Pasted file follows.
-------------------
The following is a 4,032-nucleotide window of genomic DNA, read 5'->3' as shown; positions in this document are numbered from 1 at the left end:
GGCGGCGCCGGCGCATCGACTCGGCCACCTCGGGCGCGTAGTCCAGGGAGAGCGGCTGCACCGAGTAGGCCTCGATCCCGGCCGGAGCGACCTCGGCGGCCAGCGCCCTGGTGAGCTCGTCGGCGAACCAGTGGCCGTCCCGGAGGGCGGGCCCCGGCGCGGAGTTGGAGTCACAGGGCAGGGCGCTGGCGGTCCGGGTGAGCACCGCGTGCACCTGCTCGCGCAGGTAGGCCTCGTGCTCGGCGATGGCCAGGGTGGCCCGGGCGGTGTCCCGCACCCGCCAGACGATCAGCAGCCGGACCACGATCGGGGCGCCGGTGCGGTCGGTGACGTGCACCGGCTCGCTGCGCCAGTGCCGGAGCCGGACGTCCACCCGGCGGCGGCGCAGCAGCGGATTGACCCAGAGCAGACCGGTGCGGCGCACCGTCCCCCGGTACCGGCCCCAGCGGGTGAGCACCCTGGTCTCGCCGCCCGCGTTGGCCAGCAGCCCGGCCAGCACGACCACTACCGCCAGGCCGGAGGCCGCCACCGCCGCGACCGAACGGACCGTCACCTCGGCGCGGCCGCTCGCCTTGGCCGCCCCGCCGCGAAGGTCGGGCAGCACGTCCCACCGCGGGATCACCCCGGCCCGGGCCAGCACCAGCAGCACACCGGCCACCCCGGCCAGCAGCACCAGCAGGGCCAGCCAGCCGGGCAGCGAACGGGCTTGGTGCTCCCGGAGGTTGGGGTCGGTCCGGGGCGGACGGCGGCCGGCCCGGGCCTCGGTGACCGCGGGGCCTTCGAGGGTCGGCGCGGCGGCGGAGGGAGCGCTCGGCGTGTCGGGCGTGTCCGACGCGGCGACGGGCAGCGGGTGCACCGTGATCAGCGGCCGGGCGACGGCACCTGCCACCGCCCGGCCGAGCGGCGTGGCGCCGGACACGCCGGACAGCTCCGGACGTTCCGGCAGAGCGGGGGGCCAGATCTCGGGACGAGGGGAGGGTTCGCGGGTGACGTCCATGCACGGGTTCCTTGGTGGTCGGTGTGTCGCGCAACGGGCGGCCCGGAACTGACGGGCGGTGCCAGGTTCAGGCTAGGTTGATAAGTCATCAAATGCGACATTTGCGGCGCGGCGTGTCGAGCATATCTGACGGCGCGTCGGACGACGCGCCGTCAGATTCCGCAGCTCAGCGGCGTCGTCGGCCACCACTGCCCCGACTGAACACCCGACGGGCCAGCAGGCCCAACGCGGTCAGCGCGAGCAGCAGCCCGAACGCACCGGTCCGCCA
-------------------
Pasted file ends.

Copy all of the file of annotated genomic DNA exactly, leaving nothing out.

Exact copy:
The following is a 4,032-nucleotide window of genomic DNA, read 5'->3' as shown; positions in this document are numbered from 1 at the left end:
GGCGGCGCCGGCGCATCGACTCGGCCACCTCGGGCGCGTAGTCCAGGGAGAGCGGCTGCACCGAGTAGGCCTCGATCCCGGCCGGAGCGACCTCGGCGGCCAGCGCCCTGGTGAGCTCGTCGGCGAACCAGTGGCCGTCCCGGAGGGCGGGCCCCGGCGCGGAGTTGGAGTCACAGGGCAGGGCGCTGGCGGTCCGGGTGAGCACCGCGTGCACCTGCTCGCGCAGGTAGGCCTCGTGCTCGGCGATGGCCAGGGTGGCCCGGGCGGTGTCCCGCACCCGCCAGACGATCAGCAGCCGGACCACGATCGGGGCGCCGGTGCGGTCGGTGACGTGCACCGGCTCGCTGCGCCAGTGCCGGAGCCGGACGTCCACCCGGCGGCGGCGCAGCAGCGGATTGACCCAGAGCAGACCGGTGCGGCGCACCGTCCCCCGGTACCGGCCCCAGCGGGTGAGCACCCTGGTCTCGCCGCCCGCGTTGGCCAGCAGCCCGGCCAGCACGACCACTACCGCCAGGCCGGAGGCCGCCACCGCCGCGACCGAACGGACCGTCACCTCGGCGCGGCCGCTCGCCTTGGCCGCCCCGCCGCGAAGGTCGGGCAGCACGTCCCACCGCGGGATCACCCCGGCCCGGGCCAGCACCAGCAGCACACCGGCCACCCCGGCCAGCAGCACCAGCAGGGCCAGCCAGCCGGGCAGCGAACGGGCTTGGTGCTCCCGGAGGTTGGGGTCGGTCCGGGGCGGACGGCGGCCGGCCCGGGCCTCGGTGACCGCGGGGCCTTCGAGGGTCGGCGCGGCGGCGGAGGGAGCGCTCGGCGTGTCGGGCGTGTCCGACGCGGCGACGGGCAGCGGGTGCACCGTGATCAGCGGCCGGGCGACGGCACCTGCCACCGCCCGGCCGAGCGGCGTGGCGCCGGACACGCCGGACAGCTCCGGACGTTCCGGCAGAGCGGGGGGCCAGATCTCGGGACGAGGGGAGGGTTCGCGGGTGACGTCCATGCACGGGTTCCTTGGTGGTCGGTGTGTCGCGCAACGGGCGGCCCGGAACTGACGGGCGGTGCCAGGTTCAGGCTAGGTTGATAAGTCATCAAATGCGACATTTGCGGCGCGGCGTGTCGAGCATATCTGACGGCGCGTCGGACGACGCGCCGTCAGATTCCGCAGCTCAGCGGCGTCGTCGGCCACCACTGCCCCGACTGAACACCCGACGGGCCAGCAGGCCCAACGCGGTCAGCGCGAGCAGCAGCCCGAACGCACCGGTCCGCCA